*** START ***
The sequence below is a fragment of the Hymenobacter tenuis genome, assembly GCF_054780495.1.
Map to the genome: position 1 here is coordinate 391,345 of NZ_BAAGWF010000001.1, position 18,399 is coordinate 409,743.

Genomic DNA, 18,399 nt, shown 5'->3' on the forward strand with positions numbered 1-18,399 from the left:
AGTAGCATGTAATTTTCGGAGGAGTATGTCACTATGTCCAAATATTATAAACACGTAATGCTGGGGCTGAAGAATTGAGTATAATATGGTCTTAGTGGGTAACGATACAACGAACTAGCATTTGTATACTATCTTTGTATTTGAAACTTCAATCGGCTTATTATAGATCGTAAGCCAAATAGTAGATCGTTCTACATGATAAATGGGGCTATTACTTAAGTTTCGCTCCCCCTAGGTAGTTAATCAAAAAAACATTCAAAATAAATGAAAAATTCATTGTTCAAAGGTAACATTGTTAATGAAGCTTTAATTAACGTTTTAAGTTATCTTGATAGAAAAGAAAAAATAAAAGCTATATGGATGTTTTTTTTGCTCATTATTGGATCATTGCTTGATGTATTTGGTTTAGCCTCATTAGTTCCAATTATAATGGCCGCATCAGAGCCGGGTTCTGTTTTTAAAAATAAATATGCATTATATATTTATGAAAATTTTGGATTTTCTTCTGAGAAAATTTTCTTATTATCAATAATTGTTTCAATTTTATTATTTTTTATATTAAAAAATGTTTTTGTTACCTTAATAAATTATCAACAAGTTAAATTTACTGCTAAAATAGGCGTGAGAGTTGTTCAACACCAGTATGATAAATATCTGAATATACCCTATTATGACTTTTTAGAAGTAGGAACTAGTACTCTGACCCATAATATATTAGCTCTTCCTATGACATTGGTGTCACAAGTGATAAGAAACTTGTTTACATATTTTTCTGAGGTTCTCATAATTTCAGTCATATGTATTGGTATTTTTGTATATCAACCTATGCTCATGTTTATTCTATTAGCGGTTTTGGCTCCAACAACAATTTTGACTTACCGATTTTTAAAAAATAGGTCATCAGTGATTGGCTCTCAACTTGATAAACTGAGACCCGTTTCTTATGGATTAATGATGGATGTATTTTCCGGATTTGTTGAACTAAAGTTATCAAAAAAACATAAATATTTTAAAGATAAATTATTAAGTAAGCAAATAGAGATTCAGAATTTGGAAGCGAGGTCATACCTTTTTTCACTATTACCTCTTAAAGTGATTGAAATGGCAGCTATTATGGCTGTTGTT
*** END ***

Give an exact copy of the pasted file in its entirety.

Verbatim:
The sequence below is a fragment of the Hymenobacter tenuis genome, assembly GCF_054780495.1.
Map to the genome: position 1 here is coordinate 391,345 of NZ_BAAGWF010000001.1, position 18,399 is coordinate 409,743.

Genomic DNA, 18,399 nt, shown 5'->3' on the forward strand with positions numbered 1-18,399 from the left:
AGTAGCATGTAATTTTCGGAGGAGTATGTCACTATGTCCAAATATTATAAACACGTAATGCTGGGGCTGAAGAATTGAGTATAATATGGTCTTAGTGGGTAACGATACAACGAACTAGCATTTGTATACTATCTTTGTATTTGAAACTTCAATCGGCTTATTATAGATCGTAAGCCAAATAGTAGATCGTTCTACATGATAAATGGGGCTATTACTTAAGTTTCGCTCCCCCTAGGTAGTTAATCAAAAAAACATTCAAAATAAATGAAAAATTCATTGTTCAAAGGTAACATTGTTAATGAAGCTTTAATTAACGTTTTAAGTTATCTTGATAGAAAAGAAAAAATAAAAGCTATATGGATGTTTTTTTTGCTCATTATTGGATCATTGCTTGATGTATTTGGTTTAGCCTCATTAGTTCCAATTATAATGGCCGCATCAGAGCCGGGTTCTGTTTTTAAAAATAAATATGCATTATATATTTATGAAAATTTTGGATTTTCTTCTGAGAAAATTTTCTTATTATCAATAATTGTTTCAATTTTATTATTTTTTATATTAAAAAATGTTTTTGTTACCTTAATAAATTATCAACAAGTTAAATTTACTGCTAAAATAGGCGTGAGAGTTGTTCAACACCAGTATGATAAATATCTGAATATACCCTATTATGACTTTTTAGAAGTAGGAACTAGTACTCTGACCCATAATATATTAGCTCTTCCTATGACATTGGTGTCACAAGTGATAAGAAACTTGTTTACATATTTTTCTGAGGTTCTCATAATTTCAGTCATATGTATTGGTATTTTTGTATATCAACCTATGCTCATGTTTATTCTATTAGCGGTTTTGGCTCCAACAACAATTTTGACTTACCGATTTTTAAAAAATAGGTCATCAGTGATTGGCTCTCAACTTGATAAACTGAGACCCGTTTCTTATGGATTAATGATGGATGTATTTTCCGGATTTGTTGAACTAAAGTTATCAAAAAAACATAAATATTTTAAAGATAAATTATTAAGTAAGCAAATAGAGATTCAGAATTTGGAAGCGAGGTCATACCTTTTTTCACTATTACCTCTTAAAGTGATTGAAATGGCAGCTATTATGGCTGTTGTT